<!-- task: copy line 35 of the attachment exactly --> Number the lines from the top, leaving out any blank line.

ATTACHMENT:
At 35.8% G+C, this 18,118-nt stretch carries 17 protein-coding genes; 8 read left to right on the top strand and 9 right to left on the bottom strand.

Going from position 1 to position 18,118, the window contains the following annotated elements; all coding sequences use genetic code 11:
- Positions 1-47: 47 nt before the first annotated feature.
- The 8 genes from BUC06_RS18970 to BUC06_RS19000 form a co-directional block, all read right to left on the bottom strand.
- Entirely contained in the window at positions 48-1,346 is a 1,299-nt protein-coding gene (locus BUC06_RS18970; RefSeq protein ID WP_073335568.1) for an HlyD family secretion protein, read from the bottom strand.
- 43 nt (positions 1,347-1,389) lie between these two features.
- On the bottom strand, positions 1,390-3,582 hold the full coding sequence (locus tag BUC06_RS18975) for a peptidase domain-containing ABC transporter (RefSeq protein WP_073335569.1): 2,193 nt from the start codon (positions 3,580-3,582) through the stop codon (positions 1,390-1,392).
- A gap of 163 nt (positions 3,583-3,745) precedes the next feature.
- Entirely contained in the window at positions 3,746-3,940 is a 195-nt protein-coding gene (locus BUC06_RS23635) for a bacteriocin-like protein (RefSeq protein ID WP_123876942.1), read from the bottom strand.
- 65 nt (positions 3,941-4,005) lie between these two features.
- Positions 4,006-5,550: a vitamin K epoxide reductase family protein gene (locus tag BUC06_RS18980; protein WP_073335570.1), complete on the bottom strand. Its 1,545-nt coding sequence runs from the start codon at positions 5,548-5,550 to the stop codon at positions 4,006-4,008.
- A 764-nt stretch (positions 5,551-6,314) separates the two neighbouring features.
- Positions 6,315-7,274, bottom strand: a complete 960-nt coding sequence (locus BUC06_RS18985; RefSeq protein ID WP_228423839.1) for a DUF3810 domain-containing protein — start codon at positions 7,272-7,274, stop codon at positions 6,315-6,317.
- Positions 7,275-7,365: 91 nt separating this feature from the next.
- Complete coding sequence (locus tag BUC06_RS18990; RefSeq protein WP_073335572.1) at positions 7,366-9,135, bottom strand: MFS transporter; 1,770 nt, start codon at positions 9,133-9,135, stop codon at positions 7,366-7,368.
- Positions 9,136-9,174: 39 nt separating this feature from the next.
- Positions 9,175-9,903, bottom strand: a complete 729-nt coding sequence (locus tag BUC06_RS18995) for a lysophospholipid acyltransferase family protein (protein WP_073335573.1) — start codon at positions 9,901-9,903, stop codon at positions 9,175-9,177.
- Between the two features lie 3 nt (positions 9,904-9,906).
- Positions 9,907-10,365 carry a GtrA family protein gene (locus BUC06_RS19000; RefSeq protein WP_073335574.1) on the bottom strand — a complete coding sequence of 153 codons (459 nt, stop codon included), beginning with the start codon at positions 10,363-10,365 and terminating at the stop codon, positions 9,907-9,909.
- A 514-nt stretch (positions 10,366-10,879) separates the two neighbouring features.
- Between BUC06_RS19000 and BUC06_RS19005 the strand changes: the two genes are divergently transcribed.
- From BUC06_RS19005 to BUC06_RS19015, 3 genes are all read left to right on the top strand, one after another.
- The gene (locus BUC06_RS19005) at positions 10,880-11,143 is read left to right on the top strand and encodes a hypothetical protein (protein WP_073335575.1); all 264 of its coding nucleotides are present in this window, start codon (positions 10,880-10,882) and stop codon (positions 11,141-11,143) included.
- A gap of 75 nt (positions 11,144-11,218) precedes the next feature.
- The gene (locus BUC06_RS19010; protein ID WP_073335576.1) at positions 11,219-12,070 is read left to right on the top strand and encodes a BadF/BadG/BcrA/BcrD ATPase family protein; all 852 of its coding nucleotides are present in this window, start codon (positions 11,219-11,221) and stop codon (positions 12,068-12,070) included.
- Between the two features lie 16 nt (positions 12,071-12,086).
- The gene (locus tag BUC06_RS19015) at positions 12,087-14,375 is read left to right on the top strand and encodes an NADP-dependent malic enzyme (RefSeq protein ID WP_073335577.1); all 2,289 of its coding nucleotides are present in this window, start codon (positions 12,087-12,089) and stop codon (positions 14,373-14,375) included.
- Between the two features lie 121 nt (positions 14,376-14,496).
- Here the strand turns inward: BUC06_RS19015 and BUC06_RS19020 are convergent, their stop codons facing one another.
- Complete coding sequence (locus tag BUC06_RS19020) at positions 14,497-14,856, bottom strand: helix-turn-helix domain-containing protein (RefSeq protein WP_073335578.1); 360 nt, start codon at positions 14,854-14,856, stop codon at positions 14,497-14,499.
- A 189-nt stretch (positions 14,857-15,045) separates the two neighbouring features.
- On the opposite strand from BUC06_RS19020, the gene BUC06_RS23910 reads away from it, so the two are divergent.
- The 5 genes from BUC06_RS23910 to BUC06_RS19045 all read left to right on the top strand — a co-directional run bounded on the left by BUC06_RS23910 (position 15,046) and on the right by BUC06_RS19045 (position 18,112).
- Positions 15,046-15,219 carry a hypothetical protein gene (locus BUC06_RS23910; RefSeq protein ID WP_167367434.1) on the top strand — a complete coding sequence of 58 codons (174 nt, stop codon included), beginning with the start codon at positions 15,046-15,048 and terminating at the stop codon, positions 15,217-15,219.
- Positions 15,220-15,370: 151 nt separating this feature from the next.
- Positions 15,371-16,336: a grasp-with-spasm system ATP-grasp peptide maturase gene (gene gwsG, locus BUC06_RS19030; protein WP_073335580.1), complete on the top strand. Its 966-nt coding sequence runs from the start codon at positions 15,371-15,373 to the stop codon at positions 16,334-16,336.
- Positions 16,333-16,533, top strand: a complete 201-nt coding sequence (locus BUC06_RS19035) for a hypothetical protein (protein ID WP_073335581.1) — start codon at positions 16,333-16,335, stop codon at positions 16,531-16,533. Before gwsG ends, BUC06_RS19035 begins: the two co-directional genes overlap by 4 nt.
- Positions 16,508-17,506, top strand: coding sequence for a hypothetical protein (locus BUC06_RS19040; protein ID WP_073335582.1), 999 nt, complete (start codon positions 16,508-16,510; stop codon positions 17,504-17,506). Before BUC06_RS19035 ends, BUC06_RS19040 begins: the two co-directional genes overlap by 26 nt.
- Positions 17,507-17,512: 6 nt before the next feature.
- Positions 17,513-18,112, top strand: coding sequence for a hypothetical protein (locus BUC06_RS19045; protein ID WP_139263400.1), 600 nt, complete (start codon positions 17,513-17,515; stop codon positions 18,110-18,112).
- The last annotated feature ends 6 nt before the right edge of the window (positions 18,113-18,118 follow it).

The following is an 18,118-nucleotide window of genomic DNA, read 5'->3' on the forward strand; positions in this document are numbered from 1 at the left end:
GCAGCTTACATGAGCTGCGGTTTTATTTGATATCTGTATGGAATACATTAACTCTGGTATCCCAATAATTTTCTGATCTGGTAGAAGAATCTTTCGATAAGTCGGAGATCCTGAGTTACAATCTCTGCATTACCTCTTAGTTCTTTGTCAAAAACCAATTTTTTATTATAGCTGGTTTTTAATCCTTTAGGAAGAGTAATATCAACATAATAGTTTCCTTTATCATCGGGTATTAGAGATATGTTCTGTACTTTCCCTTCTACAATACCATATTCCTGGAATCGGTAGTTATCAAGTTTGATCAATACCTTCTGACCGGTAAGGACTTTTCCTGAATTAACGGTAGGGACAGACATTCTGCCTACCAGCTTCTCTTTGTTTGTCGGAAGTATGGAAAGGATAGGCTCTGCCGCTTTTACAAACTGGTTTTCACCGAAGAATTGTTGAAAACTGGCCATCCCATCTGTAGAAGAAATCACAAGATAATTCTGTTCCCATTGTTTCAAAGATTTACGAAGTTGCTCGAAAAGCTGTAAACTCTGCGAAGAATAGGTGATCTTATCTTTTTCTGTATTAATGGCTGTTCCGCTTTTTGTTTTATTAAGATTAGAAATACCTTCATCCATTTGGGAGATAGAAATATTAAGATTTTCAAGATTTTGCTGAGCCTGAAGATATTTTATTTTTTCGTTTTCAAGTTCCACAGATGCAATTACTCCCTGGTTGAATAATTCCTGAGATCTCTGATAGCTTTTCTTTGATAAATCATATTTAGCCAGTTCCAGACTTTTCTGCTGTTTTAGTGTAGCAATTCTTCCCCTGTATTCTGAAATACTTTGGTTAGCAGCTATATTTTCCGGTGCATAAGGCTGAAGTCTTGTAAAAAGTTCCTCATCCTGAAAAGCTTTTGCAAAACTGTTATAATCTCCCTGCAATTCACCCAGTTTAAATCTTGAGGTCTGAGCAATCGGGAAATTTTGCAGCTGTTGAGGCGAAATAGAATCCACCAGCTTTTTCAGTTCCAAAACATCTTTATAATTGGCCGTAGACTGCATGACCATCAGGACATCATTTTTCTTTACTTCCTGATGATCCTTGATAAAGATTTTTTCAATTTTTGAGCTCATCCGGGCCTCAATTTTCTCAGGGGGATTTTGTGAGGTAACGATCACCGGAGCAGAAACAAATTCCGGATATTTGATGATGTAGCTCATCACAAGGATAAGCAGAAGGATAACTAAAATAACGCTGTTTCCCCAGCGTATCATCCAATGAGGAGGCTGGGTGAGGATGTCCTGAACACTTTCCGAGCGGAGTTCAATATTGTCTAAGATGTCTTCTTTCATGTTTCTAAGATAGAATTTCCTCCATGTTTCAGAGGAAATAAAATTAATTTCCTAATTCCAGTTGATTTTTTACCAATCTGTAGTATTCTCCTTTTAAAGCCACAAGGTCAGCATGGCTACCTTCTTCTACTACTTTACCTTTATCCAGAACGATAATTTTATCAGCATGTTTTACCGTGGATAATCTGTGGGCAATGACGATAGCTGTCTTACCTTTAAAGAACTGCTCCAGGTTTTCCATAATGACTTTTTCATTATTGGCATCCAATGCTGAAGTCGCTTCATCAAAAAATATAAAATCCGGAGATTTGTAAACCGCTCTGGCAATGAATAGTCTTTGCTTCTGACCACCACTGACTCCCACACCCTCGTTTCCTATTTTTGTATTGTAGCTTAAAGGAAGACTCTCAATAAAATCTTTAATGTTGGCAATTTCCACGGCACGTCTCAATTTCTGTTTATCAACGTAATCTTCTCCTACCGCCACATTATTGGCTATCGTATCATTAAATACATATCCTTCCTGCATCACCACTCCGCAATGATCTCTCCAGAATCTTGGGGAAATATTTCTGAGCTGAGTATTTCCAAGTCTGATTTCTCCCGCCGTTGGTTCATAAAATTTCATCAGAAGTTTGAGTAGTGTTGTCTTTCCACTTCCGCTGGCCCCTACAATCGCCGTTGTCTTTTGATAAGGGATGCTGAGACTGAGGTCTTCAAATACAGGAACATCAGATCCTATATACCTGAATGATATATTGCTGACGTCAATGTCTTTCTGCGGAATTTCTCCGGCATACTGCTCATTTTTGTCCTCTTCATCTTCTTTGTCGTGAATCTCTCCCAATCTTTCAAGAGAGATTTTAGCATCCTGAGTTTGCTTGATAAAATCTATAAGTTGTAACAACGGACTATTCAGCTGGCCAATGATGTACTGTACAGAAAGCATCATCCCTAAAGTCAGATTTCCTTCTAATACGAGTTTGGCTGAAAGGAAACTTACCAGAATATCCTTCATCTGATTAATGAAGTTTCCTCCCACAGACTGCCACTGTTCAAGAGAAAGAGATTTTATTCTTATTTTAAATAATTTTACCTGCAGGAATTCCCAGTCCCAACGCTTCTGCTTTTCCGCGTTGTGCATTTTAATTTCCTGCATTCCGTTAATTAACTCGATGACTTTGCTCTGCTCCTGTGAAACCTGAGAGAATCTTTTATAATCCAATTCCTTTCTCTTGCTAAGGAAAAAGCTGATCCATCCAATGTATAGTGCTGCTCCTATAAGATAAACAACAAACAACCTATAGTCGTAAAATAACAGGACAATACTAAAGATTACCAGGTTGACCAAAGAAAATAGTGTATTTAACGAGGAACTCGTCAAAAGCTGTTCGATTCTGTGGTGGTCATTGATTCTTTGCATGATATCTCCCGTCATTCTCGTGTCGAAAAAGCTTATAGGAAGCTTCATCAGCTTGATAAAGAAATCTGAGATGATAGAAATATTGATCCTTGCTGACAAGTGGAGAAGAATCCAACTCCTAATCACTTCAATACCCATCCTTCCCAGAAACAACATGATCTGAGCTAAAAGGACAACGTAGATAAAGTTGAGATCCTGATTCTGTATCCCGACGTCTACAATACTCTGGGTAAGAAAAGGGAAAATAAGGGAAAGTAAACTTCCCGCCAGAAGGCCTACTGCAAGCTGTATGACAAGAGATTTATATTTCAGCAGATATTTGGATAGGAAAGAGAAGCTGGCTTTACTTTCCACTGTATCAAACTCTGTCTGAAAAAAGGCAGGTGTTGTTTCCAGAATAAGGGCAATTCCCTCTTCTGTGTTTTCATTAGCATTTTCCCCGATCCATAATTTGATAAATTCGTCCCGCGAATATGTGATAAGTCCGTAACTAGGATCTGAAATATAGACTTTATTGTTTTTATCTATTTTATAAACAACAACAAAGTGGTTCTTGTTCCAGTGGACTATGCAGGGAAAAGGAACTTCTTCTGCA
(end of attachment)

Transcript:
- Positions 15,220-15,370: 151 nt separating this feature from the next.